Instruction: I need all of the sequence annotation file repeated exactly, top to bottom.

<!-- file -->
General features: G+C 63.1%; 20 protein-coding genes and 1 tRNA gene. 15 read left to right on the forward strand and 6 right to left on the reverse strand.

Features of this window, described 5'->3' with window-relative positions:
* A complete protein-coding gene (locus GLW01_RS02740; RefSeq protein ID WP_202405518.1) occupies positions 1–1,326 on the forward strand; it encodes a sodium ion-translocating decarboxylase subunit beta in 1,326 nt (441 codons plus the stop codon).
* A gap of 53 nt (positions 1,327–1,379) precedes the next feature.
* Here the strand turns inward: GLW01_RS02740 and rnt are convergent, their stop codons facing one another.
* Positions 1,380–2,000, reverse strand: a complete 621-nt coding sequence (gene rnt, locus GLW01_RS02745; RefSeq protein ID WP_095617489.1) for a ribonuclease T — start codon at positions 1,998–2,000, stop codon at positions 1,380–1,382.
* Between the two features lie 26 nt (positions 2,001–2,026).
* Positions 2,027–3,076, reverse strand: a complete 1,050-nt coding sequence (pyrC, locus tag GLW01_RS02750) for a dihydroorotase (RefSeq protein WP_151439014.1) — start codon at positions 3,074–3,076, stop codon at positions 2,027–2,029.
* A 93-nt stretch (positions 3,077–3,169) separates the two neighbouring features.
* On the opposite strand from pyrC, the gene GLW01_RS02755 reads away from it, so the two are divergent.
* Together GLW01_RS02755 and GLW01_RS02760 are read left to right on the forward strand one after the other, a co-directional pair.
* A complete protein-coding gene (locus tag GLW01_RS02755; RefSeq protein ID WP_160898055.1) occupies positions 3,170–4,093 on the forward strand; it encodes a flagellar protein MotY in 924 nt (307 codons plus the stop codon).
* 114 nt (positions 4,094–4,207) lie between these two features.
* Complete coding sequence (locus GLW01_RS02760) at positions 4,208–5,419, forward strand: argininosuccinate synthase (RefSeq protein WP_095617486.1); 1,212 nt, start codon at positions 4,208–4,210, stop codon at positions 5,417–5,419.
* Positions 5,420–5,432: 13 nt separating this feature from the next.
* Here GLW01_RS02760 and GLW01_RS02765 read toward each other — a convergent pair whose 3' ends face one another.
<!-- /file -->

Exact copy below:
General features: G+C 63.1%; 20 protein-coding genes and 1 tRNA gene. 15 read left to right on the forward strand and 6 right to left on the reverse strand.

Features of this window, described 5'->3' with window-relative positions:
* A complete protein-coding gene (locus GLW01_RS02740; RefSeq protein ID WP_202405518.1) occupies positions 1–1,326 on the forward strand; it encodes a sodium ion-translocating decarboxylase subunit beta in 1,326 nt (441 codons plus the stop codon).
* A gap of 53 nt (positions 1,327–1,379) precedes the next feature.
* Here the strand turns inward: GLW01_RS02740 and rnt are convergent, their stop codons facing one another.
* Positions 1,380–2,000, reverse strand: a complete 621-nt coding sequence (gene rnt, locus GLW01_RS02745; RefSeq protein ID WP_095617489.1) for a ribonuclease T — start codon at positions 1,998–2,000, stop codon at positions 1,380–1,382.
* Between the two features lie 26 nt (positions 2,001–2,026).
* Positions 2,027–3,076, reverse strand: a complete 1,050-nt coding sequence (pyrC, locus tag GLW01_RS02750) for a dihydroorotase (RefSeq protein WP_151439014.1) — start codon at positions 3,074–3,076, stop codon at positions 2,027–2,029.
* A 93-nt stretch (positions 3,077–3,169) separates the two neighbouring features.
* On the opposite strand from pyrC, the gene GLW01_RS02755 reads away from it, so the two are divergent.
* Together GLW01_RS02755 and GLW01_RS02760 are read left to right on the forward strand one after the other, a co-directional pair.
* A complete protein-coding gene (locus tag GLW01_RS02755; RefSeq protein ID WP_160898055.1) occupies positions 3,170–4,093 on the forward strand; it encodes a flagellar protein MotY in 924 nt (307 codons plus the stop codon).
* 114 nt (positions 4,094–4,207) lie between these two features.
* Complete coding sequence (locus GLW01_RS02760) at positions 4,208–5,419, forward strand: argininosuccinate synthase (RefSeq protein WP_095617486.1); 1,212 nt, start codon at positions 4,208–4,210, stop codon at positions 5,417–5,419.
* Positions 5,420–5,432: 13 nt separating this feature from the next.
* Here GLW01_RS02760 and GLW01_RS02765 read toward each other — a convergent pair whose 3' ends face one another.